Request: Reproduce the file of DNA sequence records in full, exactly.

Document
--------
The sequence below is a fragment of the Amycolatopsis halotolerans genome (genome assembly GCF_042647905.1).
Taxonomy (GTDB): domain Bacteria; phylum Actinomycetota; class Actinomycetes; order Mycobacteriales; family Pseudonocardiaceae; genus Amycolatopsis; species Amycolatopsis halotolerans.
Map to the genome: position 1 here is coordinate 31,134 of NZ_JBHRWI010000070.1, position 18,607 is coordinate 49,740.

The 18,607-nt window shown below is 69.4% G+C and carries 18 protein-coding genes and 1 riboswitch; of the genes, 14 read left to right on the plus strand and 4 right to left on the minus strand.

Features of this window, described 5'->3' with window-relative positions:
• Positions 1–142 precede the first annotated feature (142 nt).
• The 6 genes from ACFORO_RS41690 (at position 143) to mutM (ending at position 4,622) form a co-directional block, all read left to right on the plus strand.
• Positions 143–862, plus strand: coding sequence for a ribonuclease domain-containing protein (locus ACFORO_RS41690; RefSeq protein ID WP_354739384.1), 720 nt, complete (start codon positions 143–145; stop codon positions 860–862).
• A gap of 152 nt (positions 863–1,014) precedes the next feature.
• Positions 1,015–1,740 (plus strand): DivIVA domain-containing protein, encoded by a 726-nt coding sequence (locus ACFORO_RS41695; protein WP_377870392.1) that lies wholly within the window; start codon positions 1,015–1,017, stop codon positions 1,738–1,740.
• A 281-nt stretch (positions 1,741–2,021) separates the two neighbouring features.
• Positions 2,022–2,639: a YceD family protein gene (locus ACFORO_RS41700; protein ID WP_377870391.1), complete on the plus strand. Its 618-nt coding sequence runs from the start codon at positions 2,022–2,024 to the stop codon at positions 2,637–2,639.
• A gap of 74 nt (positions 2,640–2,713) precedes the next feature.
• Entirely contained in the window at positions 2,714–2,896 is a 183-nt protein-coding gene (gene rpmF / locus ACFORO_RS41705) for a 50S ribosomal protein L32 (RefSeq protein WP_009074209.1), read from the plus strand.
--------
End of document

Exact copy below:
The sequence below is a fragment of the Amycolatopsis halotolerans genome (genome assembly GCF_042647905.1).
Taxonomy (GTDB): domain Bacteria; phylum Actinomycetota; class Actinomycetes; order Mycobacteriales; family Pseudonocardiaceae; genus Amycolatopsis; species Amycolatopsis halotolerans.
Map to the genome: position 1 here is coordinate 31,134 of NZ_JBHRWI010000070.1, position 18,607 is coordinate 49,740.

The 18,607-nt window shown below is 69.4% G+C and carries 18 protein-coding genes and 1 riboswitch; of the genes, 14 read left to right on the plus strand and 4 right to left on the minus strand.

Features of this window, described 5'->3' with window-relative positions:
• Positions 1–142 precede the first annotated feature (142 nt).
• The 6 genes from ACFORO_RS41690 (at position 143) to mutM (ending at position 4,622) form a co-directional block, all read left to right on the plus strand.
• Positions 143–862, plus strand: coding sequence for a ribonuclease domain-containing protein (locus ACFORO_RS41690; RefSeq protein ID WP_354739384.1), 720 nt, complete (start codon positions 143–145; stop codon positions 860–862).
• A gap of 152 nt (positions 863–1,014) precedes the next feature.
• Positions 1,015–1,740 (plus strand): DivIVA domain-containing protein, encoded by a 726-nt coding sequence (locus ACFORO_RS41695; protein WP_377870392.1) that lies wholly within the window; start codon positions 1,015–1,017, stop codon positions 1,738–1,740.
• A 281-nt stretch (positions 1,741–2,021) separates the two neighbouring features.
• Positions 2,022–2,639: a YceD family protein gene (locus ACFORO_RS41700; protein ID WP_377870391.1), complete on the plus strand. Its 618-nt coding sequence runs from the start codon at positions 2,022–2,024 to the stop codon at positions 2,637–2,639.
• A gap of 74 nt (positions 2,640–2,713) precedes the next feature.
• Entirely contained in the window at positions 2,714–2,896 is a 183-nt protein-coding gene (gene rpmF / locus ACFORO_RS41705) for a 50S ribosomal protein L32 (RefSeq protein WP_009074209.1), read from the plus strand.